Smith, Kelleher and a small subset of other scientists world-wide take a top-down approach to proteomics, actively devising new ways to identify proteins and their proteoforms.
“In top-down proteomics, when a protein is put in the instrument, it is intact. It breaks apart in the instrument, so we can be sure that everything we are measuring is from that molecule,” Cesnik explained. “It’s like trying to assemble a puzzle. If the pieces from 100 puzzles land on the table, it’s harder to put together than if they are separate.”
“My group works on finding better ways to identify molecules,” Smith said, explaining that biologists are often limited in their knowledge of the proteoforms present in their system. “So, they know which gene the protein is from, but they don’t always know the different forms of the protein, or how much of each is present.”
To properly identify a proteoform and accurately define its molecular arrangement, Smith believes it is best to use a combination of methods, rather than relying solely on the intermediate digestion step, used by bottom-up identification.
“We currently use many techniques together, which include RNA sequencing to find genetic variation and splice forms, so we know what the organism is capable of making; intact mass measurement and top-down fragmentation to identify unknown proteoforms,” Smith said, adding that his group is creating a catalog of the molecules. “There is a lot of informatics involved, so my students also write computer programs to perform the data analysis.”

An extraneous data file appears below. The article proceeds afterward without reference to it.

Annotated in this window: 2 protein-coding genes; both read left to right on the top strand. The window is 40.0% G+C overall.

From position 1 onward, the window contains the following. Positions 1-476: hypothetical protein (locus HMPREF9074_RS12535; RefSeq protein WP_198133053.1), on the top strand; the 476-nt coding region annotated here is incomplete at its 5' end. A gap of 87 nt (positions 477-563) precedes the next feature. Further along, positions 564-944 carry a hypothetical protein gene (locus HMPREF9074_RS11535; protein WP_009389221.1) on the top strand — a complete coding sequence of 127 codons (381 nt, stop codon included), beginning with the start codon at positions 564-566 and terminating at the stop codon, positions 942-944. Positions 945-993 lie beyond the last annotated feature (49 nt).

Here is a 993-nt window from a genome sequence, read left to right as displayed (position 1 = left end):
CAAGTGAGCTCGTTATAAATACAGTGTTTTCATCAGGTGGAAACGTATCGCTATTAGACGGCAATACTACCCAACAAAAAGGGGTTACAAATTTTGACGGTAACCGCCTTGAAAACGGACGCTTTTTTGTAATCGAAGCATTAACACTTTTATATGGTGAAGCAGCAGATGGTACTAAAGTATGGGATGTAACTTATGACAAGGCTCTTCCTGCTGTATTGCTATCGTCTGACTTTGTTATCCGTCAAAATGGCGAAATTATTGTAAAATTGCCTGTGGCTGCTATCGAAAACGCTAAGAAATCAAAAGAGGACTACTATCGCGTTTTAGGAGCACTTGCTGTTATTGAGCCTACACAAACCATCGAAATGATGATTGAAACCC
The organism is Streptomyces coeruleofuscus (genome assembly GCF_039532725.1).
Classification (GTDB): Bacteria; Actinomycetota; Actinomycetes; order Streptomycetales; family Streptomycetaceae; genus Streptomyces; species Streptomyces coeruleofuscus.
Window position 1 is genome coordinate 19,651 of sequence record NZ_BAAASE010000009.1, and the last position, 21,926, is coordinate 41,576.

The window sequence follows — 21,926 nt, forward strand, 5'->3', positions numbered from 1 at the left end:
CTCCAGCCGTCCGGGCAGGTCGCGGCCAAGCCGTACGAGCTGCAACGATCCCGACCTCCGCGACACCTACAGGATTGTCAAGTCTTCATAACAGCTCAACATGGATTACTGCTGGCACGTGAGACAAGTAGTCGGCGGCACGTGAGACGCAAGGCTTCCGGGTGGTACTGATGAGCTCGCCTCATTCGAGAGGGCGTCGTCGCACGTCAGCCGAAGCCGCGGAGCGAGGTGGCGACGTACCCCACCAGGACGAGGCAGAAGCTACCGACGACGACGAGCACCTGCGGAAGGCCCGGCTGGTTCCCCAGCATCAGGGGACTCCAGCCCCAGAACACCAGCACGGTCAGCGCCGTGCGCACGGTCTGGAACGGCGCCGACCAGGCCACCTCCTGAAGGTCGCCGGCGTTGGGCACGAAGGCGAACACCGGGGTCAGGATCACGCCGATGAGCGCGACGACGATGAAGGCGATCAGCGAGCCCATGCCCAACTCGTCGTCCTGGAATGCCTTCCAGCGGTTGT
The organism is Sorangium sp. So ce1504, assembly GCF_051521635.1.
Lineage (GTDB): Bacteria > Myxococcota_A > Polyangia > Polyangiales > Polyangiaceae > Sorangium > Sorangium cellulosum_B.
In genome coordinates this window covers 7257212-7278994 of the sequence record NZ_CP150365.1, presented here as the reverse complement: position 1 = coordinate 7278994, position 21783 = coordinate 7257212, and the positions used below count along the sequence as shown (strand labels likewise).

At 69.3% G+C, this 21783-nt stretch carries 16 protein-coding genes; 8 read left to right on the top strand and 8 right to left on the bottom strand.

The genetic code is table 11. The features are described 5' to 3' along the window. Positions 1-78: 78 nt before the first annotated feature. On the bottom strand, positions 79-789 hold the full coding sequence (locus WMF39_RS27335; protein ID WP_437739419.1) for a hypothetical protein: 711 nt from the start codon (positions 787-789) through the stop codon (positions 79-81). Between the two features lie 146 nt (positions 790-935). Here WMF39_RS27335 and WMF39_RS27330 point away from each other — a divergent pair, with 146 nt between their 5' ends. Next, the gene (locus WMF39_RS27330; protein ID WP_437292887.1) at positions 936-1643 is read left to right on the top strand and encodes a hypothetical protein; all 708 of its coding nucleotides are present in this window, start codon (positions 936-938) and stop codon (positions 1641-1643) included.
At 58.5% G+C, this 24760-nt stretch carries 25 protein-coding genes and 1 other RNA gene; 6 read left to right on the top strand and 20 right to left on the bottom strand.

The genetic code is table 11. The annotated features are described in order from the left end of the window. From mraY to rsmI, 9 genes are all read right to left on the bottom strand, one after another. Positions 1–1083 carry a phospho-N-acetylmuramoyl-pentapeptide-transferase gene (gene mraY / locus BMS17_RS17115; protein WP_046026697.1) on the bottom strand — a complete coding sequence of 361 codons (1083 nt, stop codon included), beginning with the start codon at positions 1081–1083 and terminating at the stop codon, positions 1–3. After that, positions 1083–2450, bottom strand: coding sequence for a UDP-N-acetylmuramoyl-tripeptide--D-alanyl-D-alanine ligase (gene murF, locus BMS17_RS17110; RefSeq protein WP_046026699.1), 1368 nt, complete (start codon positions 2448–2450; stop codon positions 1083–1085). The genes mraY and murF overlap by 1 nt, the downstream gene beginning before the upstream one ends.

The equipment used to identify proteins can assess several at a time in what can be a lengthy process and not involve all proteins in a sample. Smith’s group is working through the intact mass process to change that.
“The instrument picks the most abundant proteins and fragments them, but it doesn’t have time to fragment all proteins in a sample,” Schaffer said. “We developed software that takes intact mass observations and makes identifications based on that mass, which means that we don’t have to fragment the protein in this process.”
Schaffer pointed out that quantification is also key to the information gathered in this process.
“Diseased cells can have higher or lower numbers of specific proteoforms than healthy cells, and it’s important that we have an idea of what those counts should be,” she said.
Currently, thousands of labs use bottom-up assessments of proteins and proteoforms, but only a couple hundred work with top-down analysis. Smith and his collaborators want to change that by helping others understand the benefits of top-down analysis and how elucidating the many proteoforms can lead to greater scientific knowledge and discoveries.
This research is funded by the National Institute of Health (NIH) through the National Institute of General Medical Sciences (R01GM114292, “Intact Proteoform Identification and Quantification”). Cesnik is supported by the NIH (U24CA199347) and by the Computation and Informatics Training Program (T15LM007359). Schaffer is supported by the Biotechnology Training Program (T32GM008349).